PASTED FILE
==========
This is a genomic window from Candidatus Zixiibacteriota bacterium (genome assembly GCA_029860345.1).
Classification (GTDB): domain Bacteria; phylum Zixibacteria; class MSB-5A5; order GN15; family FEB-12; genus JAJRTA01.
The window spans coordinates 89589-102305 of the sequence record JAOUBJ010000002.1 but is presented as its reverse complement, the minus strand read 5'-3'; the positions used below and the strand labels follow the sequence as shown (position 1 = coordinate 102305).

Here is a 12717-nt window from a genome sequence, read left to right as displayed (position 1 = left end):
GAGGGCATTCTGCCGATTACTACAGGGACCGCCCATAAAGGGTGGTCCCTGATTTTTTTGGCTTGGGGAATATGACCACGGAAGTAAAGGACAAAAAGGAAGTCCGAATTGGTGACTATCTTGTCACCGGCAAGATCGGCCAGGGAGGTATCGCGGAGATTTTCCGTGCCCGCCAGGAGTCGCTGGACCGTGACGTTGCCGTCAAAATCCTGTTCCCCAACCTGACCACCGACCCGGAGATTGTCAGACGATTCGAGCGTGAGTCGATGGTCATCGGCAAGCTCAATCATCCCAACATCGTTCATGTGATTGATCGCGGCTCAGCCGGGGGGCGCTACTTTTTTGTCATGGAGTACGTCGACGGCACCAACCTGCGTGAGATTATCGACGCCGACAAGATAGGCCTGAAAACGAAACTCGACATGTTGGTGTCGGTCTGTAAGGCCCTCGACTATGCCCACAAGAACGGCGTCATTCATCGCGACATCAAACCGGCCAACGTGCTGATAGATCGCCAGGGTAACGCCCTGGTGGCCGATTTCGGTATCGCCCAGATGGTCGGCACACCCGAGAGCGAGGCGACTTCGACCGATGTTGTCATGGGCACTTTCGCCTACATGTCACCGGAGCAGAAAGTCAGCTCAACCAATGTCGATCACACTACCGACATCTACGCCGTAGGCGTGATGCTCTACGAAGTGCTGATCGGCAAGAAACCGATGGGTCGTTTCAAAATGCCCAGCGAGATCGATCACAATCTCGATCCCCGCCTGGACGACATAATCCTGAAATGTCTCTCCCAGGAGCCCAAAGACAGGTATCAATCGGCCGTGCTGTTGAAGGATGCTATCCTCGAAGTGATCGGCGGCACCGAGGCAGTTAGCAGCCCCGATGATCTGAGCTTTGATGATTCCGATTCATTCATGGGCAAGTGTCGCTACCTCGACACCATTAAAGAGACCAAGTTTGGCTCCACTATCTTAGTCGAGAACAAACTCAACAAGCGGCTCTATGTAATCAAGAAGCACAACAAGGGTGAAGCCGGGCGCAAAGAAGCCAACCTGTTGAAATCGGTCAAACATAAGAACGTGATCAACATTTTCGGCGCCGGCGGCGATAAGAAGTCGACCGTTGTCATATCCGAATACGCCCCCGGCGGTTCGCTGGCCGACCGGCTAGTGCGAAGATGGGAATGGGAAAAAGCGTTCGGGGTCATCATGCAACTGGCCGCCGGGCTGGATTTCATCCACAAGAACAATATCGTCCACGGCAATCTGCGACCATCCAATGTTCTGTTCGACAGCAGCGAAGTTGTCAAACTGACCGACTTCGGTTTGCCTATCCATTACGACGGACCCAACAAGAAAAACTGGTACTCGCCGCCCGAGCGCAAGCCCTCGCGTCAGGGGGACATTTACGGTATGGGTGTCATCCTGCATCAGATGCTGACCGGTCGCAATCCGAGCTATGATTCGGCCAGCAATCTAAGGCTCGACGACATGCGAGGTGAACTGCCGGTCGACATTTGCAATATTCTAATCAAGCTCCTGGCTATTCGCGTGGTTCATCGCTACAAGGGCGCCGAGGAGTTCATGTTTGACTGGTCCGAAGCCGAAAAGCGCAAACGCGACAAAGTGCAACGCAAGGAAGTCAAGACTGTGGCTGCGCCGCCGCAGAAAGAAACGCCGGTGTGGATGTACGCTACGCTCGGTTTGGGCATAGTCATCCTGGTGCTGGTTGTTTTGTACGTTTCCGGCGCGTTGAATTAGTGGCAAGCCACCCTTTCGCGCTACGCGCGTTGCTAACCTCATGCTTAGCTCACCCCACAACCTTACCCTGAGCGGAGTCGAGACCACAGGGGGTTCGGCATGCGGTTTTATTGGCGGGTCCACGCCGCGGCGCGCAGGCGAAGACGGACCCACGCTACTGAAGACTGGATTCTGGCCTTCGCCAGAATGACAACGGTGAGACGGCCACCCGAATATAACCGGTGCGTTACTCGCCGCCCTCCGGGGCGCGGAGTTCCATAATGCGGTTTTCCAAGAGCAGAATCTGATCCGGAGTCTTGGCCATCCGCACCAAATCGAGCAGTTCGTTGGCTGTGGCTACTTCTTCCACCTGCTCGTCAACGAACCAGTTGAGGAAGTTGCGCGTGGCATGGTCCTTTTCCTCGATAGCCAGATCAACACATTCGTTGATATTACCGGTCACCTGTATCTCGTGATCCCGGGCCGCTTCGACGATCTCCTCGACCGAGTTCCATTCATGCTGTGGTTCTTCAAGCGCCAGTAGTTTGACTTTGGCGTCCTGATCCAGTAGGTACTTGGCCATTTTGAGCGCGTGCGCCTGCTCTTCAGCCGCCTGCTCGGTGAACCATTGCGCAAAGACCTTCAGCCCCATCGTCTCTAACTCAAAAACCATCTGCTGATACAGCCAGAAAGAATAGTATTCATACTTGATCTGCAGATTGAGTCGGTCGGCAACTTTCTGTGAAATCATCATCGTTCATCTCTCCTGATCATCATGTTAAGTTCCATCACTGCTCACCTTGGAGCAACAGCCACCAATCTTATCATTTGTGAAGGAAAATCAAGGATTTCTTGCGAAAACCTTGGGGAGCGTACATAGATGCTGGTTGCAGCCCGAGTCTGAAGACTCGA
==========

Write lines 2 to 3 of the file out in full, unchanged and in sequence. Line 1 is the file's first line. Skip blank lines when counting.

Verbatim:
Classification (GTDB): domain Bacteria; phylum Zixibacteria; class MSB-5A5; order GN15; family FEB-12; genus JAJRTA01.
The window spans coordinates 89589-102305 of the sequence record JAOUBJ010000002.1 but is presented as its reverse complement, the minus strand read 5'-3'; the positions used below and the strand labels follow the sequence as shown (position 1 = coordinate 102305).